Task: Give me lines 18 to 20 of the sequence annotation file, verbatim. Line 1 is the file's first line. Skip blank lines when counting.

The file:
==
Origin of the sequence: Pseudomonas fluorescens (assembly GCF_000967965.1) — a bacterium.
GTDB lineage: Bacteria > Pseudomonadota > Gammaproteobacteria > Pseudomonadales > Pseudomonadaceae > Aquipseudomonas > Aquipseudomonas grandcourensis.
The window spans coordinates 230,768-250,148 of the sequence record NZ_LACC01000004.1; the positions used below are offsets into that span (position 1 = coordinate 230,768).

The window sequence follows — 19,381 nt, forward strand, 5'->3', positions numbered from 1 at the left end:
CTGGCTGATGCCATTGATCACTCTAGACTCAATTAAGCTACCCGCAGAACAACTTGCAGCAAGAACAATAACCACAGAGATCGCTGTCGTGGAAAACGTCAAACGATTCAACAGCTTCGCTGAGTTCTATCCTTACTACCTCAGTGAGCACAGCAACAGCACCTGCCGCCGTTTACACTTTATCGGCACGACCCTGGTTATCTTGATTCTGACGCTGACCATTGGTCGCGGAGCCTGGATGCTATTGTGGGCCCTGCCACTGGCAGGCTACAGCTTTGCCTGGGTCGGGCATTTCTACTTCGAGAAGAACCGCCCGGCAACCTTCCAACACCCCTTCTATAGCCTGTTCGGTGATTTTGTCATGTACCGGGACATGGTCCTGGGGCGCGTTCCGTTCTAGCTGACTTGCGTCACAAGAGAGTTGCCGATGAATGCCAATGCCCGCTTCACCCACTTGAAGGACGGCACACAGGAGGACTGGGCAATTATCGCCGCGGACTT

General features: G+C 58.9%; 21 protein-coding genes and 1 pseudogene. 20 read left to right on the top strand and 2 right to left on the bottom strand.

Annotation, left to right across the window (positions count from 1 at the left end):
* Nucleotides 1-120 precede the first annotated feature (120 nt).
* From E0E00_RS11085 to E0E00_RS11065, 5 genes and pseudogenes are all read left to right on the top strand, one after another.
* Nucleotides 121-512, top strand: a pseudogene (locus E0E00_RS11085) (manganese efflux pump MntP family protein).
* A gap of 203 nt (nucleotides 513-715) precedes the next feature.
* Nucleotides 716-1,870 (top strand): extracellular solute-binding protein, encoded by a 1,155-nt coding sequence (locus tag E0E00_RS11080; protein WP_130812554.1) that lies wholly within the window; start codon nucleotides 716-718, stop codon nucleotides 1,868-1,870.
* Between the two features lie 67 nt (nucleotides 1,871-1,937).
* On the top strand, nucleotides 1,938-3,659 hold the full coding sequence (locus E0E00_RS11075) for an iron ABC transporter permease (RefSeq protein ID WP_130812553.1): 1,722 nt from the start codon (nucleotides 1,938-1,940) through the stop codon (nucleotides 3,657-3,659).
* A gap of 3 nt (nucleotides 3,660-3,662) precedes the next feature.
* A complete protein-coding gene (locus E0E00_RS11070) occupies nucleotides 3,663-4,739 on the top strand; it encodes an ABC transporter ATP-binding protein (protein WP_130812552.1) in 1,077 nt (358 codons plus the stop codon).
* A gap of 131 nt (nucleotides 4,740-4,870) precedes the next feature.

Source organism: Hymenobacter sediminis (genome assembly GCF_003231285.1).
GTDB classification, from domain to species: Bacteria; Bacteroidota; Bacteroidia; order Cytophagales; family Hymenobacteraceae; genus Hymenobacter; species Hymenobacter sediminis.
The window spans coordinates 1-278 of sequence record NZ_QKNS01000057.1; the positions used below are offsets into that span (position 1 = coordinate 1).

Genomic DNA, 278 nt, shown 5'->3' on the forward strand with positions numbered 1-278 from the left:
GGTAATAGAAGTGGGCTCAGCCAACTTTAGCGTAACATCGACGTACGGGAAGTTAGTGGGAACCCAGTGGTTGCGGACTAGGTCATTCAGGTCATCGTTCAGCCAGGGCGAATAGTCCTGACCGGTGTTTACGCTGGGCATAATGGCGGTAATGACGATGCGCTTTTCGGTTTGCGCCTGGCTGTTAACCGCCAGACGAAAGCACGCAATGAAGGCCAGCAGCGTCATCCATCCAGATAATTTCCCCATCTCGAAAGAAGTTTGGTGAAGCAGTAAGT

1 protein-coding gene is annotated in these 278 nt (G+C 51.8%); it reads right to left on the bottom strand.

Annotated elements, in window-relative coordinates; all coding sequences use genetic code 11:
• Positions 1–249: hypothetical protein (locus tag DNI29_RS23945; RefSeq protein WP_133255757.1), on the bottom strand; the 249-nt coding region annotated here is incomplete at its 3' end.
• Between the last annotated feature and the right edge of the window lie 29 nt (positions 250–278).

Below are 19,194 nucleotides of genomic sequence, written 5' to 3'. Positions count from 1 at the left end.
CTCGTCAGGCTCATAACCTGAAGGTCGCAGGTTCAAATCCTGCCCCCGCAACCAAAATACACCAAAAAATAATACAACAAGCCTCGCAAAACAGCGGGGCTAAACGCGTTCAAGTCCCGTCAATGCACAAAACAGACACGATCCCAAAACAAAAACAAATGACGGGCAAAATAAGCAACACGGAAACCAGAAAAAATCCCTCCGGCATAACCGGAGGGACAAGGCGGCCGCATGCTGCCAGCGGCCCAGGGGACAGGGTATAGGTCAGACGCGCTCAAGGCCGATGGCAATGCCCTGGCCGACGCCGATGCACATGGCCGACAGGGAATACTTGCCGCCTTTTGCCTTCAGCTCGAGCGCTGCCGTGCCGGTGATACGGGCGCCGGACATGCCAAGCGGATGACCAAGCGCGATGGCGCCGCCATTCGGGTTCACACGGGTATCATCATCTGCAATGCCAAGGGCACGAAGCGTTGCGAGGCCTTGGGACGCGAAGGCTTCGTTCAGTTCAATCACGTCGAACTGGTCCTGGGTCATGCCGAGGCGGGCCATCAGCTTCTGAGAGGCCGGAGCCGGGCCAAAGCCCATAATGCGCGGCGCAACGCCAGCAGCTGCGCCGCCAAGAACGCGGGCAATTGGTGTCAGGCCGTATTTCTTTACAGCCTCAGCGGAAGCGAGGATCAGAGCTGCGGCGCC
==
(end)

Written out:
Source organism: Hymenobacter sediminis (genome assembly GCF_003231285.1).
GTDB classification, from domain to species: Bacteria; Bacteroidota; Bacteroidia; order Cytophagales; family Hymenobacteraceae; genus Hymenobacter; species Hymenobacter sediminis.
The window spans coordinates 1-278 of sequence record NZ_QKNS01000057.1; the positions used below are offsets into that span (position 1 = coordinate 1).